Authors:
Asis Bala*
Affiliation(s):
Division of Pharmacology, Guru Nanak Institute of Pharmaceutical Science and Technology, 157/F Nilgunj Road, Kolkata 700114, India
Dates:
Received: 20 July, 2015; Accepted: 21 July, 2015; Published: 24 July, 2015
*Corresponding author:
Dr. Asis Bala, Assistant Professor, Division of Pharmacology, Guru Nanak Institute of Pharmaceutical Science and Technology, 157/F Nilgunj Road, Kolkata, 700114. India, Email: @
Citation:
Bala A (2015) Animal Simulation in Under/Post Graduate Studies: It's Effect in Clinical Pharmacology Research. Peertechz J Clin Pharmacol Clin Pharmacokinet 1(1): 001-002.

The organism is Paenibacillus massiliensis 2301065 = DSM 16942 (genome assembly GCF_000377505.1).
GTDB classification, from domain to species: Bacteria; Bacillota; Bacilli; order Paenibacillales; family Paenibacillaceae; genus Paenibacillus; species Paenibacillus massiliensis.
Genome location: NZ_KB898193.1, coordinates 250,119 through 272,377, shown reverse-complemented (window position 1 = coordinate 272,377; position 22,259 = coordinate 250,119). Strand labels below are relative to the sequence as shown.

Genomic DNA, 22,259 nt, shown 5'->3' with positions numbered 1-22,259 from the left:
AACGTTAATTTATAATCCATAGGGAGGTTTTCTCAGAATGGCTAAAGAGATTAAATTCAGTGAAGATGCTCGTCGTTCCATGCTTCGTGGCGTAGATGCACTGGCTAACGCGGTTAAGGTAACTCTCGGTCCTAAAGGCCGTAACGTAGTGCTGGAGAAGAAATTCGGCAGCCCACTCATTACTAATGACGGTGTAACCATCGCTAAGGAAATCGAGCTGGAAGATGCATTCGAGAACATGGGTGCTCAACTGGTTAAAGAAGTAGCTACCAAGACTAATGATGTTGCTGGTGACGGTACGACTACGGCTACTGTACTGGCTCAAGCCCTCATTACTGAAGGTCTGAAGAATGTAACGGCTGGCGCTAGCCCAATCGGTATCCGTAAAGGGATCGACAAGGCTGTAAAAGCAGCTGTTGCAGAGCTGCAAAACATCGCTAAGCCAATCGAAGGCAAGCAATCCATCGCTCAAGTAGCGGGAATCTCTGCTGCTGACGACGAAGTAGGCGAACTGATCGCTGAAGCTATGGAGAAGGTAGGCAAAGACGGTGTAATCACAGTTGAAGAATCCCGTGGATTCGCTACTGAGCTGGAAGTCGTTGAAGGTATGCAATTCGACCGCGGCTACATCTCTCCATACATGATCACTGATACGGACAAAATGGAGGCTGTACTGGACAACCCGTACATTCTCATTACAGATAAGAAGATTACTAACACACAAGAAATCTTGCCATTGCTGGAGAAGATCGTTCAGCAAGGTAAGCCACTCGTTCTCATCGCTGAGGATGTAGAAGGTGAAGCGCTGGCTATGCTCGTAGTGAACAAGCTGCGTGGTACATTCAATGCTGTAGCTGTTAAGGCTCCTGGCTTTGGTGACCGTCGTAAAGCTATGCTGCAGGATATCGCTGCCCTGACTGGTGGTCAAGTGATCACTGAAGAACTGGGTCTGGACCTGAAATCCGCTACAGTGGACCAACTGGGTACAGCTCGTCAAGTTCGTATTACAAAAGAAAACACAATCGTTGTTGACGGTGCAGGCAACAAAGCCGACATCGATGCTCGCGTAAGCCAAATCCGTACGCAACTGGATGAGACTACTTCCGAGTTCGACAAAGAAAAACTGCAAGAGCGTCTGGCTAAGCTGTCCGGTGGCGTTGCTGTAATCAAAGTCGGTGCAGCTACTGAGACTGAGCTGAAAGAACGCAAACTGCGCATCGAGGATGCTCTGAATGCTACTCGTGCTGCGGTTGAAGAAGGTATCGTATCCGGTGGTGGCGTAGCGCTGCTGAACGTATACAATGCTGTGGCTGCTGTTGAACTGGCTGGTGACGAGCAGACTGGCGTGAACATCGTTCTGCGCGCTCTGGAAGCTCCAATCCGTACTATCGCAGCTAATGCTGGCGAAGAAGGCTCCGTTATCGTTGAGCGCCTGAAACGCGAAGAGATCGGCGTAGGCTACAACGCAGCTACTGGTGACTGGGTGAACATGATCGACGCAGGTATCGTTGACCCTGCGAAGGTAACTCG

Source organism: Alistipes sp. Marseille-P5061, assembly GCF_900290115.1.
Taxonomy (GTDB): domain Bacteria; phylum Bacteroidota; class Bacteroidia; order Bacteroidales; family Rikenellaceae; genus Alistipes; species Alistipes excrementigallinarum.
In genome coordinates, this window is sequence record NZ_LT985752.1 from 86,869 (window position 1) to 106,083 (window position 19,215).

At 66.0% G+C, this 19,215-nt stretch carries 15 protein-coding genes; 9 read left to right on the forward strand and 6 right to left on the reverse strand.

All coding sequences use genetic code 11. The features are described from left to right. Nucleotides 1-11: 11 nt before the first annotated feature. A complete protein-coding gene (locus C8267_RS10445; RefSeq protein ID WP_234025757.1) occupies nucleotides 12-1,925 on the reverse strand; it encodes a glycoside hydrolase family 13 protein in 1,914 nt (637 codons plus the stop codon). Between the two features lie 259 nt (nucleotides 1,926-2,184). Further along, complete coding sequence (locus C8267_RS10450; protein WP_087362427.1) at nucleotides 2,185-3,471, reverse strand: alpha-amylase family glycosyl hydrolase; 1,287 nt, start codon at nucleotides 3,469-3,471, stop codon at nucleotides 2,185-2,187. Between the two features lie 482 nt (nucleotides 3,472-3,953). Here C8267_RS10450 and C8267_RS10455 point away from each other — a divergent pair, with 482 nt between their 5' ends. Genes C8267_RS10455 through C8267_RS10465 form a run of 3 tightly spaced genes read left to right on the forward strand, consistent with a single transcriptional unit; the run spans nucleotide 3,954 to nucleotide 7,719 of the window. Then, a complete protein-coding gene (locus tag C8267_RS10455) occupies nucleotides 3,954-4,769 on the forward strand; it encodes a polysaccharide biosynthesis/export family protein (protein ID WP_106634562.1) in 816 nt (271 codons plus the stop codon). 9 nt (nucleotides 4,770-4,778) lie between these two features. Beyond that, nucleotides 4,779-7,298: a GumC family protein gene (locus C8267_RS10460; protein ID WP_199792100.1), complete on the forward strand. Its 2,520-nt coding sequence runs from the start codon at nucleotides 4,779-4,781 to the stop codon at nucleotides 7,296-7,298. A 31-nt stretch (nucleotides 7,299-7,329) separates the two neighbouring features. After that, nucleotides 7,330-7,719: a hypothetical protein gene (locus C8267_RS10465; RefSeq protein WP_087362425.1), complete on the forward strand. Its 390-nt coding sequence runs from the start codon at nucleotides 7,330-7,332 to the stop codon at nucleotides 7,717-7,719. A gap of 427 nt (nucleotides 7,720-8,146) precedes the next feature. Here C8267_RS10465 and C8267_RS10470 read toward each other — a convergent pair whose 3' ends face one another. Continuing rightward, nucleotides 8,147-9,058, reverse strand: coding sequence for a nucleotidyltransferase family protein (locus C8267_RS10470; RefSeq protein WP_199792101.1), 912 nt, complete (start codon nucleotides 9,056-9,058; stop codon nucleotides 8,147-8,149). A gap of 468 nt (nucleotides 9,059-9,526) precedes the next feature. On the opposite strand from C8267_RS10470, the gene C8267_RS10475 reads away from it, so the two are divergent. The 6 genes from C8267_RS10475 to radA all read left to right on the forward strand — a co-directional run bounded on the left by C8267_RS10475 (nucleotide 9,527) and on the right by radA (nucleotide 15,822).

Copyright:
© 2015 Bala A. This is an open-access article distributed under the terms of the Creative Commons Attribution License, which permits unrestricted use, distribution, and reproduction in any medium, provided the original author and source are credited.
Abbreviations:
CPCSEA: Committee for the Purpose of Control and Supervision of Experiments on Animal; UGC: University Grant Commission; CAL: Computer Assisted Learning; AS: Animal Simulation; CDDS: Center for Drug Development Science

Editorial